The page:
Doling Out Punishment to the Man

White Line Fever holds the unique distinction of being the only pro-trucker soap opera in all of cinema. Take pro wrestling out of the ring, add some big rigs and white collar economic anxiety, and poof – out pops White Line Fever.

Jan Michael Vincent stars as Carrol Jo Hummer, spending a chunk of the movie serenaded by honky tonk jams and worrying for his defenseless wife who has to consider abortion because of financial troubles. White Line Fever doesn’t branch out in demographics; it’s a trucker action flick for truckers.

There’s a bit of Americana in here. Hummer buys his own truck, stays on the right side of law, and travels the west. In the end, White Line Fever turns an evil eye toward corporate profit-driven motives on the little guy. Hummer, the hero, is willing to point his shotgun at the establishment. Winning means violence and fighting for right, leading to a slew of brawls with a touch of old-fashioned Hollywood cowboy punches.

A preposterous, dopey movie, but White Line Fever knew how to reach the necessary audience

The script takes shots at the younger generation’s lacking work ethic, and cheaply snipes a black man’s urge to reject the way things are; it’s a story of white men doling out punishment to one another. White Line Fever reaches absurd extremes and casts most characters as bland good/evil caricatures. Simplicity wins, less this truck drivin’ romp get too complicated on the issues.

In the mix of hokey tropes and daytime TV romance, White Line Fever sprouts a story of working together. In-between, a sense of America’s Union days that happened decades before this movie. Worker’s fought for rights with violence. This movie capitalizes on that ideal. In his last, symbolic defiant act, Hummer stares down corrupt law on corporate payroll and smashes his privately owned big rig through a logo. Only then do people stand with him.

Using the open road for much of the runtime, the third act begins to close down. Scenes of board rooms with expensive desks and flustered secretaries replace those of Hummer in his driver’s seat. The difference is key – those elitist snobs playing golf, goofing off in their corner offices don’t measure up to the will of small time entrepreneurs.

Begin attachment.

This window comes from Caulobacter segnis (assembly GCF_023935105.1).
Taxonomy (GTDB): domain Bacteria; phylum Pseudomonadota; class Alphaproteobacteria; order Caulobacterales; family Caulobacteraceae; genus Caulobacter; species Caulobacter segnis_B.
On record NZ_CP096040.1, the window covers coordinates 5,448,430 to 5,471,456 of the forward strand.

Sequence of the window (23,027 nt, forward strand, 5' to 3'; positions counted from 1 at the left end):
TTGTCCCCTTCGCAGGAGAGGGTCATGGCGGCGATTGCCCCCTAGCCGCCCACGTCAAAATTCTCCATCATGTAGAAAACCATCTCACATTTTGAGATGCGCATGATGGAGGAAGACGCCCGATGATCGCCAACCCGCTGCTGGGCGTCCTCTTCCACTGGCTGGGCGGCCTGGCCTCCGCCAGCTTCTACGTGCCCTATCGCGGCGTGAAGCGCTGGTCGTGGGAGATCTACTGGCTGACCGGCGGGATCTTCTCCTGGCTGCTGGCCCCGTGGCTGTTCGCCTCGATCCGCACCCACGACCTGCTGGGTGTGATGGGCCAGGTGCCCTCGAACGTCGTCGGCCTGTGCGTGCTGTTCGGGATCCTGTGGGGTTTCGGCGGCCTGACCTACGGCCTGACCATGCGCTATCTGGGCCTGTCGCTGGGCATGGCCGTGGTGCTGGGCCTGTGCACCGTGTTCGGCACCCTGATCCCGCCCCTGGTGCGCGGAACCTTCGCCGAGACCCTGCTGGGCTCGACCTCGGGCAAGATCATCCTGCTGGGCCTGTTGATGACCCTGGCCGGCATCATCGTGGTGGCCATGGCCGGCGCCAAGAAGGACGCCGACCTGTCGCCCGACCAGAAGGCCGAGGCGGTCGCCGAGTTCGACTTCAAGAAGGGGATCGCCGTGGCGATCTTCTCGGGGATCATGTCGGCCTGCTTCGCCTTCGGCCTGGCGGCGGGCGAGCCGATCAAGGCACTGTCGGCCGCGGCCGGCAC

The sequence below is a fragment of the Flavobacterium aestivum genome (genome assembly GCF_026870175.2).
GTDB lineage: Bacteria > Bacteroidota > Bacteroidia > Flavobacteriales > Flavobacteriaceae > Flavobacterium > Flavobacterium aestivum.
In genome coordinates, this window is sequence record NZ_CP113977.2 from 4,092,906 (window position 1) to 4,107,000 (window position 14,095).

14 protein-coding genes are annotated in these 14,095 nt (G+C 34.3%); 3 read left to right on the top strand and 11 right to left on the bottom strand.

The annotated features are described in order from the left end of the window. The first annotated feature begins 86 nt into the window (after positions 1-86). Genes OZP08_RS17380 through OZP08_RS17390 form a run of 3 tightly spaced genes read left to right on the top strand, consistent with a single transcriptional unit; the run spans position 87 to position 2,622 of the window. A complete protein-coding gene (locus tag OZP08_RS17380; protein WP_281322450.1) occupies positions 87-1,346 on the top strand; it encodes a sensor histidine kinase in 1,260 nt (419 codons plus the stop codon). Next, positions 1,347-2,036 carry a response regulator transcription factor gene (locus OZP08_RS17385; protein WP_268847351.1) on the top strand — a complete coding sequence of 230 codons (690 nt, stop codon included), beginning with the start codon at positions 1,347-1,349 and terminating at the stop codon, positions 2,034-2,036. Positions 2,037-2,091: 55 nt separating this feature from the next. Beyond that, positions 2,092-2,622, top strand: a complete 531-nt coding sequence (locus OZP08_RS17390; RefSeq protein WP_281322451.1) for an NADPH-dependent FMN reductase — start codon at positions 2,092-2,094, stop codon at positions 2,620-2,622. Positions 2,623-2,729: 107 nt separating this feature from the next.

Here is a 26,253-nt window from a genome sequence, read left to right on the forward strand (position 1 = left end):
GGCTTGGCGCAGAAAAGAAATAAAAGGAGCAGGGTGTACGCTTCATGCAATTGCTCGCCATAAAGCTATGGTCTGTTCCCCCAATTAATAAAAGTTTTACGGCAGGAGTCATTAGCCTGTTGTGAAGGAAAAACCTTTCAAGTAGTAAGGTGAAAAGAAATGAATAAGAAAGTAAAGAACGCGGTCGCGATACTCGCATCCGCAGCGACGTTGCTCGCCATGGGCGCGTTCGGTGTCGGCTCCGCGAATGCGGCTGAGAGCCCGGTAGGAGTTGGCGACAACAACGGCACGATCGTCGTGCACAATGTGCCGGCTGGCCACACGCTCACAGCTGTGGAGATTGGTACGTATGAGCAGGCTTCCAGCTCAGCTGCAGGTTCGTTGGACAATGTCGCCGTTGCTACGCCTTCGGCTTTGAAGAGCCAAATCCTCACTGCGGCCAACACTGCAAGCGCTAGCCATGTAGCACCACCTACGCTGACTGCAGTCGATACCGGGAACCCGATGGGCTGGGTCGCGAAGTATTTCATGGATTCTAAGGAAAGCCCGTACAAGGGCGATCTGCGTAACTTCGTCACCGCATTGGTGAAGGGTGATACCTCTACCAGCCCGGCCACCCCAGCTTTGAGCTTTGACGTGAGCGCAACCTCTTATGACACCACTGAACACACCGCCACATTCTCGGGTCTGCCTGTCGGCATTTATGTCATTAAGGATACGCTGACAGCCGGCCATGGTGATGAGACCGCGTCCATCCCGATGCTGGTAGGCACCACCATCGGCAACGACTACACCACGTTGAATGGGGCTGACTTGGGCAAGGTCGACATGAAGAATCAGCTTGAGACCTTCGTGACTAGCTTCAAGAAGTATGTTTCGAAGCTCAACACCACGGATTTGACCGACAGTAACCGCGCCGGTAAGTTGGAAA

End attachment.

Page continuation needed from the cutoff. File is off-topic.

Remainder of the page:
By 1975, wealth inequality started to impact the middle class. White Line Fever is an early example, with the working wife sweating in a factory, the husband seeking any paying gig, but it’s still not enough to raise a family. A preposterous, dopey movie, but White Line Fever knew how to reach the necessary audience, and it’s not without truth.


Passable. That sums up the Blu-ray debut of White Line Fever. Mill Creek sends the disc out with chunky compression, leading to often significant artifacting. Black levels skip true black. That’s inviting to blocking that sheds detail. Grain becomes digital, although controlled.

In terms of the scan, moderate detail resolves a variety of location cinematography. Pleasing shots of Utah wilds and suburban streets handle definition well. Facial detail scores in close, sharp and perky. Texture stays high and consistent.

White Line Fever’s HD disc creates some grand color too. Stout primaries deliver the blue of Hummer’s truck, some outstanding greenery, and near bleeding reds. Bright, but not over zealous as to rob White Line Fever of stability.

It’s an older print, a little dusty in spots but holds up. No evidence of deep scratches show, and gate weave is managed.


While one explosion becomes a touch too bright and challenges treble, the rest of this DTS-HD mono track creates a pure, organic audio mix. A pure country soundtrack produces smooth low-end with sharp lyrics.

Crisp dialog holds age, no more than is expected for this period.


Nothing. That matches the VHS throwback slipcover at least.

Full disclosure: This Blu-ray was provided to us for review. This has not affected the editorial process. For information on how we handle review material, please visit our about us page to learn more.

White Line Fever
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Jan Michael Vincent stands up for the little guy in White Line Fever’s goofy, pro-working man soap opera story that goes the distance.

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